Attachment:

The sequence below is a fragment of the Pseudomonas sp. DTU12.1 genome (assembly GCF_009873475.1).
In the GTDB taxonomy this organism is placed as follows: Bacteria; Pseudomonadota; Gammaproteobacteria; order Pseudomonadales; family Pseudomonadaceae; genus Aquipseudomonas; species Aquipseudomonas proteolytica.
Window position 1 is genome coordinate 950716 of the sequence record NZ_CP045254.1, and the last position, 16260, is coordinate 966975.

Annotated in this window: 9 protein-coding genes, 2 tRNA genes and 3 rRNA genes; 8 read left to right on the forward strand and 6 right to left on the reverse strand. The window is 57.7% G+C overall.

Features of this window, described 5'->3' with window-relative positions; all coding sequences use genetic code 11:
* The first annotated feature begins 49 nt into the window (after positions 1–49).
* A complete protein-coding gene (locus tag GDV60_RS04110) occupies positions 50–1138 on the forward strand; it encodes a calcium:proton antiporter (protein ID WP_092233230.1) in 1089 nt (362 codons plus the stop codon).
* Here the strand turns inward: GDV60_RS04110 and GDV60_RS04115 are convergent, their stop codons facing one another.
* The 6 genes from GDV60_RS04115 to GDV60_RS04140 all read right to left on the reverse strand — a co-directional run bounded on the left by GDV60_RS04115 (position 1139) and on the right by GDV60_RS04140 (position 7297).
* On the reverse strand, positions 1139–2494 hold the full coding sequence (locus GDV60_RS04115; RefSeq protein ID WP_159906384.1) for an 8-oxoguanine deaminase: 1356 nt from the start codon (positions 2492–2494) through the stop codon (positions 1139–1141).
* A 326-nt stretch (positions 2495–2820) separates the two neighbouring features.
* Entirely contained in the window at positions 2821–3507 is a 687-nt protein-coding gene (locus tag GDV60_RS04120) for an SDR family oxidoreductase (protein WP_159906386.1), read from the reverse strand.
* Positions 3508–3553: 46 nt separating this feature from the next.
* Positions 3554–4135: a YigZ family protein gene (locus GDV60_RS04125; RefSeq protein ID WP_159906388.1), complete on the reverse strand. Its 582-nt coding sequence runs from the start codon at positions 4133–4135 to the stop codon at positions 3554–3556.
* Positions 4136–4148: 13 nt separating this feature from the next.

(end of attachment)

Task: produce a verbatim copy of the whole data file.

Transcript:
The sequence below is a fragment of the Pseudomonas sp. DTU12.1 genome (assembly GCF_009873475.1).
In the GTDB taxonomy this organism is placed as follows: Bacteria; Pseudomonadota; Gammaproteobacteria; order Pseudomonadales; family Pseudomonadaceae; genus Aquipseudomonas; species Aquipseudomonas proteolytica.
Window position 1 is genome coordinate 950716 of the sequence record NZ_CP045254.1, and the last position, 16260, is coordinate 966975.

Annotated in this window: 9 protein-coding genes, 2 tRNA genes and 3 rRNA genes; 8 read left to right on the forward strand and 6 right to left on the reverse strand. The window is 57.7% G+C overall.

Features of this window, described 5'->3' with window-relative positions; all coding sequences use genetic code 11:
* The first annotated feature begins 49 nt into the window (after positions 1–49).
* A complete protein-coding gene (locus tag GDV60_RS04110) occupies positions 50–1138 on the forward strand; it encodes a calcium:proton antiporter (protein ID WP_092233230.1) in 1089 nt (362 codons plus the stop codon).
* Here the strand turns inward: GDV60_RS04110 and GDV60_RS04115 are convergent, their stop codons facing one another.
* The 6 genes from GDV60_RS04115 to GDV60_RS04140 all read right to left on the reverse strand — a co-directional run bounded on the left by GDV60_RS04115 (position 1139) and on the right by GDV60_RS04140 (position 7297).
* On the reverse strand, positions 1139–2494 hold the full coding sequence (locus GDV60_RS04115; RefSeq protein ID WP_159906384.1) for an 8-oxoguanine deaminase: 1356 nt from the start codon (positions 2492–2494) through the stop codon (positions 1139–1141).
* A 326-nt stretch (positions 2495–2820) separates the two neighbouring features.
* Entirely contained in the window at positions 2821–3507 is a 687-nt protein-coding gene (locus tag GDV60_RS04120) for an SDR family oxidoreductase (protein WP_159906386.1), read from the reverse strand.
* Positions 3508–3553: 46 nt separating this feature from the next.
* Positions 3554–4135: a YigZ family protein gene (locus GDV60_RS04125; RefSeq protein ID WP_159906388.1), complete on the reverse strand. Its 582-nt coding sequence runs from the start codon at positions 4133–4135 to the stop codon at positions 3554–3556.
* Positions 4136–4148: 13 nt separating this feature from the next.